As shown in FIGS. 1A and 1B, underwater vehicle 10 can be configured in an open position or in a closed configuration. In FIG. 1A, underwater vehicle 10 is shown in the open position where tether management system 12 is separated from detachable flying craft 20 and tether 40 is slack. In this position, to the extent of slack in tether 40, tether management system 12 and detachable flying craft 20 are independently moveable from each other. In comparison, in FIG. 1B, underwater vehicle 10 is shown in the closed position. In this configuration, tether management system 12 physically abuts detachable flying craft 20 and tether 40 is tautly withdrawn into tether management system 12. In order to prevent movement of tether management system 12 and detachable flying craft 20 when underwater vehicle 10 is in the closed configuration,male alignment guides 19 can be affixed to tether management system 12 so that they interlock the female alignment guides 29 affixed to detachable flying craft 20. Male alignment guides 19 can be any type of connector that securely engages female alignment guides 29 such that movement of system 12 is restricted with respect to craft 20, and vice versa.
Several other components known in the art of underwater vehicles can be included on underwater vehicle 10. One skilled in this art, could select these components based on the particular intended application of underwater vehicle 10. For example, an acoustic modem could be included within underwater vehicle 10 to provide an additional communications link among, for example, underwater vehicle 10, attached subsurface device 60, and surface platform 52.
Methods of using underwater vehicle 10 are also within the invention. For example, as shown in FIGS. 3A-3F, underwater vehicle 10 can be used for performing an operation at the seabed using manipulator 27. In preferred embodiments this method includes the steps of: deploying underwater vehicle 10 to the bottom of body of water 8 (i.e., the seabed), connecting vehicle 10 to subsurface module 70, transferring power and/or data between vehicle 10 and module 70; placing vehicle 10 in the open configuration by detaching detachable flying craft 20 from tether management system 12; positioning flying craft 20 at a worksite, and utilizing flying craft 20 to perform the operation. For this method, subsurface module 70 can be any subsurface apparatus that can provide power and/or data to another subsurface device (e.g., a manifold of a well head). For example, power and data can be transferred between subsurface module 70 and surface platform 52 via module pipe 47.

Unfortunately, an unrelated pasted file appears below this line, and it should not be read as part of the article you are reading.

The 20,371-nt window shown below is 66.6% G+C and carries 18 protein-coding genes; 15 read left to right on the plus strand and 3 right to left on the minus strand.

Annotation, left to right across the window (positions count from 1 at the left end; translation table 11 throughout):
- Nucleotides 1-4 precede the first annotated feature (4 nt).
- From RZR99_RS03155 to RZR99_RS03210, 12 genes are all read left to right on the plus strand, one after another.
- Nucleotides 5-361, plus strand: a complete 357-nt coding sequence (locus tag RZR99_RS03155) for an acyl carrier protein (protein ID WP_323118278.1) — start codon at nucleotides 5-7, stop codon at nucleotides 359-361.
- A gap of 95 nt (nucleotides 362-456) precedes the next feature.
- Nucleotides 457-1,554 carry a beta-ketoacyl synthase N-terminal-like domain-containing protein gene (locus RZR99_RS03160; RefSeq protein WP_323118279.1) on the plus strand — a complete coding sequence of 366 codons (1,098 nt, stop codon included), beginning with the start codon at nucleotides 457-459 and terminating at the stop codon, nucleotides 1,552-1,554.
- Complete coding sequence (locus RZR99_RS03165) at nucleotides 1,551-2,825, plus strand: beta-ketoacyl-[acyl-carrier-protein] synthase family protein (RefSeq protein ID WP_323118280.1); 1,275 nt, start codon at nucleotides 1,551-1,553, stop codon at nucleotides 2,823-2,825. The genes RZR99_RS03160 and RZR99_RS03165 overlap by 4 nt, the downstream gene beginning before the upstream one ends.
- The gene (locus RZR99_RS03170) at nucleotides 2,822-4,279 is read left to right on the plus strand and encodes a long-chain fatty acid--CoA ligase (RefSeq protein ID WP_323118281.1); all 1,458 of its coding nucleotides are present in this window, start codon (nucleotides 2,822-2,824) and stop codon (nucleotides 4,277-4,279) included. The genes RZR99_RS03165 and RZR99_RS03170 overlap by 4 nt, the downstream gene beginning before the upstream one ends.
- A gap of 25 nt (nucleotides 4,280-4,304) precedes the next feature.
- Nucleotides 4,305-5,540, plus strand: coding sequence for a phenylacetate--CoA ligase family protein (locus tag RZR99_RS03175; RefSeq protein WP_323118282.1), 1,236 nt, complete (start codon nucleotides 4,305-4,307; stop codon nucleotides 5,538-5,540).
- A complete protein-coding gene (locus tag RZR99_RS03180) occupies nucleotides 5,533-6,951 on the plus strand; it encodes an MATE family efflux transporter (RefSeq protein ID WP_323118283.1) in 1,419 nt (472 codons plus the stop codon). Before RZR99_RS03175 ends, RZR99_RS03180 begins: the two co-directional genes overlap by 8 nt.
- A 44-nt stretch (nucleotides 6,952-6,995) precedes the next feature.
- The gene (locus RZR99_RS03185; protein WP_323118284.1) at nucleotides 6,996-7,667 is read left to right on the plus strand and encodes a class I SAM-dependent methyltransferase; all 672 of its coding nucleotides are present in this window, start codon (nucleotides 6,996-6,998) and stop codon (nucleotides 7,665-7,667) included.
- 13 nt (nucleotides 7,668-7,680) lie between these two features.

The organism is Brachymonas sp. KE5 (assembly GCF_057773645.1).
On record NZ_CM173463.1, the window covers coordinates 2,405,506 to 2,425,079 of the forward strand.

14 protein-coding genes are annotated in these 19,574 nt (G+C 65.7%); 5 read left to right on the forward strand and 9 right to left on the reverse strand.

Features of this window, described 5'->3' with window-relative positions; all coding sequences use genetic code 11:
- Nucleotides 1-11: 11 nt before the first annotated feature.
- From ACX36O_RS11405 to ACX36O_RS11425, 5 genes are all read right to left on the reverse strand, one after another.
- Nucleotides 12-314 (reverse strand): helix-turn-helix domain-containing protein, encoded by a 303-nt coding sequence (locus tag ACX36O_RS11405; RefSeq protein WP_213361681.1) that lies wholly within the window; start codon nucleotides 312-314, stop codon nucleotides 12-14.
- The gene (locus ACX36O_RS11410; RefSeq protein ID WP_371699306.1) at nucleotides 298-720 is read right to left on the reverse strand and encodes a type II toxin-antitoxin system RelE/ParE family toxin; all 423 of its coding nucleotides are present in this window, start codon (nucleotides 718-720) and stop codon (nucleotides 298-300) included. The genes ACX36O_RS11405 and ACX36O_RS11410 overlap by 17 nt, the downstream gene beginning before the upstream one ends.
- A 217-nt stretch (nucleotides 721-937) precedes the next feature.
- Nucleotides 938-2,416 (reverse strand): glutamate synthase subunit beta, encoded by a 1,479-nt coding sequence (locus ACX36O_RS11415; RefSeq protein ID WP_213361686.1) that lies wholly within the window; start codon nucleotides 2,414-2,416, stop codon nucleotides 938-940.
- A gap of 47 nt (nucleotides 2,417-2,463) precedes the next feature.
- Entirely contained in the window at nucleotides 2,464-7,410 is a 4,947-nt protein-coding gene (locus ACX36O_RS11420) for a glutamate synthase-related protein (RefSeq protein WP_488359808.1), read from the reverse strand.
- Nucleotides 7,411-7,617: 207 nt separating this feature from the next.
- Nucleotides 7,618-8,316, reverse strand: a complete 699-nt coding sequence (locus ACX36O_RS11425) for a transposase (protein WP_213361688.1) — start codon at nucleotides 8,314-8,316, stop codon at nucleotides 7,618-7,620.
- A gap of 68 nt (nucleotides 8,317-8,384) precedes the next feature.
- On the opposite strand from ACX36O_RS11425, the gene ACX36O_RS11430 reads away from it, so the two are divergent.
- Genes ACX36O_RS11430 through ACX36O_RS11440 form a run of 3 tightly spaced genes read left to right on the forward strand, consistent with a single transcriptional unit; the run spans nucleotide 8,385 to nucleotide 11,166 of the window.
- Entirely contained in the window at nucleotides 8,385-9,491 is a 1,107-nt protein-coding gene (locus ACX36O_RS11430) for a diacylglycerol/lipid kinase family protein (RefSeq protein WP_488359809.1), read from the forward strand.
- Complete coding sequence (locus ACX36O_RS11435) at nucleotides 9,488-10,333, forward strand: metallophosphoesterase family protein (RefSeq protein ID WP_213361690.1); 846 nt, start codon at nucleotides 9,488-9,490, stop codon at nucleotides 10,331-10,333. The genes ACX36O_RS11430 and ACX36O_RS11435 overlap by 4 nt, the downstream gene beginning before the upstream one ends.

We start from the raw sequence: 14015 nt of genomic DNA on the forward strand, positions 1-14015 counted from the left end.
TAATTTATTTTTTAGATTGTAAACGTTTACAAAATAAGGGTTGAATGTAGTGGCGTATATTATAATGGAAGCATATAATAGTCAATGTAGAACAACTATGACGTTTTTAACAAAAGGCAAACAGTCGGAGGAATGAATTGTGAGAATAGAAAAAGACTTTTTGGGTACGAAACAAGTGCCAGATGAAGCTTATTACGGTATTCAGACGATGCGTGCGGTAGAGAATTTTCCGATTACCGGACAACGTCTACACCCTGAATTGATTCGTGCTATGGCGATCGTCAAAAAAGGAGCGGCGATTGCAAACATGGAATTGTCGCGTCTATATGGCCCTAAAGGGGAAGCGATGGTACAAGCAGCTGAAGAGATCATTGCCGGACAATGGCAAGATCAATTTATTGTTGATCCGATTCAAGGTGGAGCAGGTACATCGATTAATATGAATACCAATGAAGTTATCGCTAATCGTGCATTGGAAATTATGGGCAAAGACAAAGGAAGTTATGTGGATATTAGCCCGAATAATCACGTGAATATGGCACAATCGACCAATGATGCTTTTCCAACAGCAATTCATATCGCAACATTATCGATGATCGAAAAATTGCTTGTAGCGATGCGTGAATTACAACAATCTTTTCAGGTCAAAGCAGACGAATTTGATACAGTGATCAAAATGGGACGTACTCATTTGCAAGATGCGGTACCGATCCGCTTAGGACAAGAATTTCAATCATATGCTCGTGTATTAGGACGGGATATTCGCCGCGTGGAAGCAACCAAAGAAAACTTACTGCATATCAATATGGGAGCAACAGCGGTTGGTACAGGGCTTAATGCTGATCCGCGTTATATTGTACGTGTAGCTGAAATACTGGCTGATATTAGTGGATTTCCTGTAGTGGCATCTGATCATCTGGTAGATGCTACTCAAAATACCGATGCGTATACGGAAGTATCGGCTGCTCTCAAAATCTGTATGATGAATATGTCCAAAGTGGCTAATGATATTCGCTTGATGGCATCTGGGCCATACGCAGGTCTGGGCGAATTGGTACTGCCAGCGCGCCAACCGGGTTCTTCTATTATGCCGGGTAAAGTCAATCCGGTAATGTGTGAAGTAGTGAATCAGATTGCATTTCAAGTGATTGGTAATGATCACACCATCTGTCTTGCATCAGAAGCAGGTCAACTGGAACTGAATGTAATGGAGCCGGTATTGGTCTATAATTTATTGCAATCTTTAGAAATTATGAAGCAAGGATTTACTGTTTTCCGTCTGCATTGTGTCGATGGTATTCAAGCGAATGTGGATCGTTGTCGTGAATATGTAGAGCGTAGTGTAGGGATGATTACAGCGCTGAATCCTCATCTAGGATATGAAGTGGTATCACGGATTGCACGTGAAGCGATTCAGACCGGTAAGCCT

One example of this method is illustrated in FIGS. 3A-3F, where underwater vehicle 10 is used to connect two pipe sections 61. As shown in FIG. 3A underwater vehicle 10 is deployed from vessel 50. Vehicle 10 can be deployed from vessel 50 (or an surface platform) by any method known in the art. For example, underwater vehicle 10 can be lowered into body of water 8 using a winch. Preferably, to prevent damage, underwater vehicle 10 is gently lowered from vessel 50 using launching and recovery device 48 (e.g., a crane).
In FIG. 3B, underwater vehicle 10 is shown diving towards the seabed to a location near subsurface module 70. An on-board power supply (e.g., a battery), guidance system 82, and thrusters 84 can be used to move vehicle 10, for example, according to a set of pre-programmed instructions stored in an on-board computer system for operating vehicle 10. In FIG. 3C, underwater vehicle 10 is shown hovering at a location just above the seabed adjacent to subsurface module 70. As shown in FIG. 3D, vehicle 10 is moved towards module 70 so that nose port 44 engages power and data connection 80 (a power and data output socket on module 70), thereby establishing a power and data connection between module 70 and underwater vehicle 10. The on-board power supply on vehicle 10 can then be powered down, so that vehicle 10 and its components obtain power only from module 70. The on-board power supply of vehicle 10 can also be recharged during this process using the energy supplied from module 70.
As shown in FIG. 3E, detachable flying craft 20 then detaches from tether management system 12 and flies (e.g., using power derived from module 70 to operate propulsion system 28) to the worksite, i.e., where the pipe sections are located. As shown in FIG. 3F, detachable flying craft 20 then performs the operation (i.e., attaches the two pipe sections 61 using manipulator 27). Power from module 70 is used to operate the components on detachable flying craft 20 used to attach the two pipe sections 61. For example, where module 70 is connected to a surface structure such as surface platform 52 (see FIG. 1B for example), the power and data bridge formed by platform 52, pipe 47, module 70, connection 80, and underwater vehicle 10 allows detachable flying craft 20 to be remotely operated by a pilot located on the surface platform 52.